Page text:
Anxiety Disorder

Anxiety refers to a state of severe fear, uncertainty, and apprehension resulting from the expectation of a threatening situation or event, frequent to a level of that normal psychological and physical functioning is interfered with. All anxiety conditions are said to share anxiety and fear symptoms. The Physiological symptoms of anxiety disorder include breath shortness, muscle tension, dizziness, heart palpitations, and sweating. The emotional symptoms for the anxiety disorder include fear for something extremely dreadful taking place, restlessness, fear of humiliation or embarrassment, a sense of imminent doom, or fear of dying (APA, 2013).

Anxiety disorder is a common condition in the society. According to statistics, the United States about 18% of the total population which accounts for about 40 million adults experiences impact of anxiety disorders annually. Anxiety disorders contain a lifetime occurrence of about 30%. According to Kessler et al. (2005), about 50% of all people identified to have anxiety disorder in addition to meeting the depressive disorder criteria (Beekman, 2013). Anxiety disorder is normally initiated by different situations or things. This results to different classification of anxiety disorder based on the actual aspect that initiates the condition. Thus the different types of anxiety disorders include separation anxiety disorder caused by separation, selective mutism, anxiety specific phobia caused by different things include darkness and height among others, social anxiety disorder, panic disorder, general anxiety disorder, substance initiated anxiety disorder, and medical condition initiated anxiety disorder (APA, 2013). Among the social anxiety disorder and panic attacks are the kind of anxiety disorders with the highest level of prevalence the two have a prevalence level of 10 and 11.2% respectively. The rest have a prevalence rate of less than 10%. It is essential for counselor to realize that acute anxiety is a suicide risk factor. Moreover anxiety disorders are highly found in youth with 11 years being the media onset age (Sood et al., 2012).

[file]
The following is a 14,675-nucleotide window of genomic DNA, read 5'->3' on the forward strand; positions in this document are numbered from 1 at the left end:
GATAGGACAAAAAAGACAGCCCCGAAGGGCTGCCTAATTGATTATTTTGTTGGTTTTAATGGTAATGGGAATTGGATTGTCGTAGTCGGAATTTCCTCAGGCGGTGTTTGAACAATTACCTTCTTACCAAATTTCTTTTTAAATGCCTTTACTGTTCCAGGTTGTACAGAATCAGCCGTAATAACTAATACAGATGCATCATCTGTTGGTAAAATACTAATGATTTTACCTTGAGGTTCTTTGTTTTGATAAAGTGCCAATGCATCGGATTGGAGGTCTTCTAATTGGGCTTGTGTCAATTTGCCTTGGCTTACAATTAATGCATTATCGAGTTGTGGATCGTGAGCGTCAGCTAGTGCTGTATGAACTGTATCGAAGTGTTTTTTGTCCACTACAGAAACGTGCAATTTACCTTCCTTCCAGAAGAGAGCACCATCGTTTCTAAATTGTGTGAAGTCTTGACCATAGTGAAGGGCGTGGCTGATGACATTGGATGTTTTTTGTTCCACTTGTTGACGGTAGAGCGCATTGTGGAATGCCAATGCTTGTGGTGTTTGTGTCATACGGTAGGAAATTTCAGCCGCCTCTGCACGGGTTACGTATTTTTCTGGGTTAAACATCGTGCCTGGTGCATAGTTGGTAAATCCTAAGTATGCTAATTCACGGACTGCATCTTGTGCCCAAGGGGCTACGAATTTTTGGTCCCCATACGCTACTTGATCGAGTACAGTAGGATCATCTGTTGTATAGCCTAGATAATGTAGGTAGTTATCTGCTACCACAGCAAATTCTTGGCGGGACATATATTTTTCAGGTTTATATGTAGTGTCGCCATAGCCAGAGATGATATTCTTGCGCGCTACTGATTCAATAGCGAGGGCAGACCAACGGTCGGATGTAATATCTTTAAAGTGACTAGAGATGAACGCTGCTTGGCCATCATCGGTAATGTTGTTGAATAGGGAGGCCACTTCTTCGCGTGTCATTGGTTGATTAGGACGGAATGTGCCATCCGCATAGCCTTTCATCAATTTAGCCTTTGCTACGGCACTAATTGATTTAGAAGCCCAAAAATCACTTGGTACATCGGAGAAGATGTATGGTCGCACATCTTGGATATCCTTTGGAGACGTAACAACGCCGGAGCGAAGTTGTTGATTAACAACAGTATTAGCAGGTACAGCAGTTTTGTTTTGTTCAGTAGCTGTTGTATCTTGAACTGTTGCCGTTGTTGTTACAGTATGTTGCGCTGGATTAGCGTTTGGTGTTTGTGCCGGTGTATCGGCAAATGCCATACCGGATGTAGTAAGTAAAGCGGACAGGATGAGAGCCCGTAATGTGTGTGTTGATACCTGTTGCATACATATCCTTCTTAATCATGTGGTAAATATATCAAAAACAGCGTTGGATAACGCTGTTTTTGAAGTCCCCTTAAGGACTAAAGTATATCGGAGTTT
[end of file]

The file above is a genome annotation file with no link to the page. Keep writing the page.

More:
Empirically Supported Treatment Strategies For Anxiety Disorder

Although there are various forms of anxiety disorder treatments available, the best and evidence based anxiety disorder treatment is cognitive behavioral therapy (CBT). CBT is a form of psychotherapy which teaches individuals various ways of reacting, behaving, and thinking about fearful and anxiety-producing situations. CBT can assist people practice and learn social skills that are important for handling social anxiety disorder. The two unique stand-alone CBT components used to handle social anxiety disorder include exposure therapy and cognitive therapy (Bystritsky et al., 2013). CBT has empirically been proved to be effective in treating most of the anxiety disorders. The CBT therapy when effectively done has proved to show positive outcome after its application for a while based on individual case. However, when the situation is severe, it may need to be used with a combination of pharmacology or other therapeutic methods (Otto, 2011).

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